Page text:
> said the anxious voice. "My wife is very frightened. Please come and
    > find us." As the message continued, the mountain rescue team listened
    > incredulously. "And could you send a helicopter?" asked the caller. "We
    > have a dinner date at 7pm which we really don't want to miss."
    > </>
    >
    > <http://www.timesonline.co.uk/article/0,,7-1454604,00.html>


    By the very nature of their role the MRTs only see the people who
    genuinely need help, and the truly stupid ones. I think it's dangerous
    to draw national conclusions based on LAMRT which has a fairly unique
    area in terms of visitor profile and popularity. Looking at the call
    out records for LAMRT in 2004 (http://www.lamrt.org.uk/incidents04.html)
    only reveals one incident in the 110 they attended that year where a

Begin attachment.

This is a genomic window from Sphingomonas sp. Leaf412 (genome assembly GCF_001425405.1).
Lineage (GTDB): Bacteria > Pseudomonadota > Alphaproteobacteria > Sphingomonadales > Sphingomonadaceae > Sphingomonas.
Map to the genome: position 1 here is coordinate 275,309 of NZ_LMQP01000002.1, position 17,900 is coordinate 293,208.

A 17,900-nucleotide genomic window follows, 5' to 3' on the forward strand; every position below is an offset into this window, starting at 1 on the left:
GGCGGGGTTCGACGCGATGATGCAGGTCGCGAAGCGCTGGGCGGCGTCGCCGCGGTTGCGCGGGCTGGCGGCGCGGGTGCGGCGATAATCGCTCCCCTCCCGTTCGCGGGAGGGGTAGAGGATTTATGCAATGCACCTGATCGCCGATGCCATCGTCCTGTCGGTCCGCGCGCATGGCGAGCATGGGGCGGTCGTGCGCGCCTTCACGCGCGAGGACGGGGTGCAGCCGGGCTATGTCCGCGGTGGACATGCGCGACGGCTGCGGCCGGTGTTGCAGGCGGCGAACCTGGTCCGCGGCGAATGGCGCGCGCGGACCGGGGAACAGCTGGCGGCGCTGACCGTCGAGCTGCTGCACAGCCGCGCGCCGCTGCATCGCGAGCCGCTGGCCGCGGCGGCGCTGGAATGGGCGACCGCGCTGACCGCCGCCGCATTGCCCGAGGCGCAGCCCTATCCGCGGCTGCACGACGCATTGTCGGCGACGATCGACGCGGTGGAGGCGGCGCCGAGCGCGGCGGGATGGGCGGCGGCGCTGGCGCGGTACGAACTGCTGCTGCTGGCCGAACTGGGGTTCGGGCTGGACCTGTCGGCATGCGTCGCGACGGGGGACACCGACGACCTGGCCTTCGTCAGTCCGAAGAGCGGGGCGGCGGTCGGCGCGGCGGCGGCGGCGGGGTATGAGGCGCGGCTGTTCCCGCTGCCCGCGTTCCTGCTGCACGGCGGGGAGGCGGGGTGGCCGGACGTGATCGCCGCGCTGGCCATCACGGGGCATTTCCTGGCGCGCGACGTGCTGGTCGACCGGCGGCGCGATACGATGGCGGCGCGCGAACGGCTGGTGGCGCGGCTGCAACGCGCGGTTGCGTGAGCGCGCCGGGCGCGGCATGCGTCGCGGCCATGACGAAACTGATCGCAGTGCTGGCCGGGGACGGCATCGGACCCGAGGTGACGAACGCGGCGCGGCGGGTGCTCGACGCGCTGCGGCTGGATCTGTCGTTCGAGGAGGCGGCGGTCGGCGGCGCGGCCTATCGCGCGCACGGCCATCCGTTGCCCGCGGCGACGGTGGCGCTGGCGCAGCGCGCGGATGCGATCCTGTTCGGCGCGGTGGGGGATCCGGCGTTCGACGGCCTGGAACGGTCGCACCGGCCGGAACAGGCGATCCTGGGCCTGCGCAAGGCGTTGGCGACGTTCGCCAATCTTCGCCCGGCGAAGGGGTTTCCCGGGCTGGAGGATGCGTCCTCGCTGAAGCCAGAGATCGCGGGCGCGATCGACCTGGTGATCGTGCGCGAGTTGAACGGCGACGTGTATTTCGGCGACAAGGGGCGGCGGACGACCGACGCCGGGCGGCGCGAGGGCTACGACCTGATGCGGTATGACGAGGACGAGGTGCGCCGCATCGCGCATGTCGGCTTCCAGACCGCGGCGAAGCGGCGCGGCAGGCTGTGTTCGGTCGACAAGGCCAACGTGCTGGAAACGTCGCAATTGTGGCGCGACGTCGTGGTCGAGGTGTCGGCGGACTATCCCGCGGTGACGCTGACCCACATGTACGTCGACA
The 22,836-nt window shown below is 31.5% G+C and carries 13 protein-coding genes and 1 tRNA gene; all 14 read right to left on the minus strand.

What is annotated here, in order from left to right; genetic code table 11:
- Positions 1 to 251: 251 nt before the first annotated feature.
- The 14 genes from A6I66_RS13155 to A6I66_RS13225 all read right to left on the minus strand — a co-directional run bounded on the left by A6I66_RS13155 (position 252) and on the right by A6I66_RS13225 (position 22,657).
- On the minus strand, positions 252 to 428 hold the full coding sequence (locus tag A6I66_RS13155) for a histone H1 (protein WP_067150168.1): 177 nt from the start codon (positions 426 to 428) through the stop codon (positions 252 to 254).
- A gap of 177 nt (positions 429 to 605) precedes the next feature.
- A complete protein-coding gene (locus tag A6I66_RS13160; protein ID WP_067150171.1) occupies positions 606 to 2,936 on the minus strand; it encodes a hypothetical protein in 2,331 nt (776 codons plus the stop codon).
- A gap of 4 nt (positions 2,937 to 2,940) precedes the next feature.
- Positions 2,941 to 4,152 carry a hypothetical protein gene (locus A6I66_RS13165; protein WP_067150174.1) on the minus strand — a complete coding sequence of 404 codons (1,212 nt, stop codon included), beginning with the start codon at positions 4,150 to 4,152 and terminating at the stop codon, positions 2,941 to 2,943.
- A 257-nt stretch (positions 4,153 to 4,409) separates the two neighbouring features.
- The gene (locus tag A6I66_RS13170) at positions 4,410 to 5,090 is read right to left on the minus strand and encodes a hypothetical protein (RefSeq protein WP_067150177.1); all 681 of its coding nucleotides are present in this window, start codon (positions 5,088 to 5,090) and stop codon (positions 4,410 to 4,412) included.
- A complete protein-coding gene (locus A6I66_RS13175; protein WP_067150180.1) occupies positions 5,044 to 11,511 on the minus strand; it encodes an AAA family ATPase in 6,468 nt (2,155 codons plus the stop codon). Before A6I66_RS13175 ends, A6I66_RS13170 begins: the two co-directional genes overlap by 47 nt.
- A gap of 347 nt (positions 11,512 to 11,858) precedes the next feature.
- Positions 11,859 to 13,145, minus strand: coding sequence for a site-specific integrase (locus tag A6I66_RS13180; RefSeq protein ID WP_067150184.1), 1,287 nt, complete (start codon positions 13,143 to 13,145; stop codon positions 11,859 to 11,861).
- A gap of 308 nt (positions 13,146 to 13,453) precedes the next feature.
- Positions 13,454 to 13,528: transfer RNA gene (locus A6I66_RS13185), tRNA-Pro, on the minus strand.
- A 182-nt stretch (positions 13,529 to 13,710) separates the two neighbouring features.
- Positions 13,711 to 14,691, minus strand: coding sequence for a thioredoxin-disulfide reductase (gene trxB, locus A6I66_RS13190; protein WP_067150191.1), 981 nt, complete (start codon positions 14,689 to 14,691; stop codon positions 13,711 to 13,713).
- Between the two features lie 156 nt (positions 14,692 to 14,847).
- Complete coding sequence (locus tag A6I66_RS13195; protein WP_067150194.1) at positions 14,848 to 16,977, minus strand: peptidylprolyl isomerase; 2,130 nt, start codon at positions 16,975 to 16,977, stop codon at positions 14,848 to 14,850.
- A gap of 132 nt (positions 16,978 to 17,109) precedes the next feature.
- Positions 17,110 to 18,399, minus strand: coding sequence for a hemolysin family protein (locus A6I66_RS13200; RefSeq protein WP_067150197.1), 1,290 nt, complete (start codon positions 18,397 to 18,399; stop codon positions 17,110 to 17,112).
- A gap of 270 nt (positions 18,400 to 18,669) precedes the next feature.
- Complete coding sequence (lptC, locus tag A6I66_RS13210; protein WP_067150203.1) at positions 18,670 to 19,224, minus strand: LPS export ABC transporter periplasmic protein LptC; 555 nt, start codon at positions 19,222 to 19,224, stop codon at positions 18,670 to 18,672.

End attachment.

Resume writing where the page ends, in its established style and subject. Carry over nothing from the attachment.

mobile was used completely inappropriately, so by their own figures more
    than 99% of the time being able to summon help quickly via a mobile
    would have saved people from suffering unnecessary pain and further injury.

    As for the increase in rescues, a quick google found the Keswick MRT
    callout records, as just one example
    (http://www.keswickmrt.org.uk/rescues/rescues.html) and in their case
    the number of callouts has actually declined over the last couple of
    years after a long steady increase over the last several decades.
    Reading their call out log for 2004
    (http://www.keswickmrt.org.uk/rescues/2004.html) doesn't reveal any 'I'm
    late for a date' callouts last year as far as I can tell.

    I've seen this complaint about mobile phones before, it does seems to be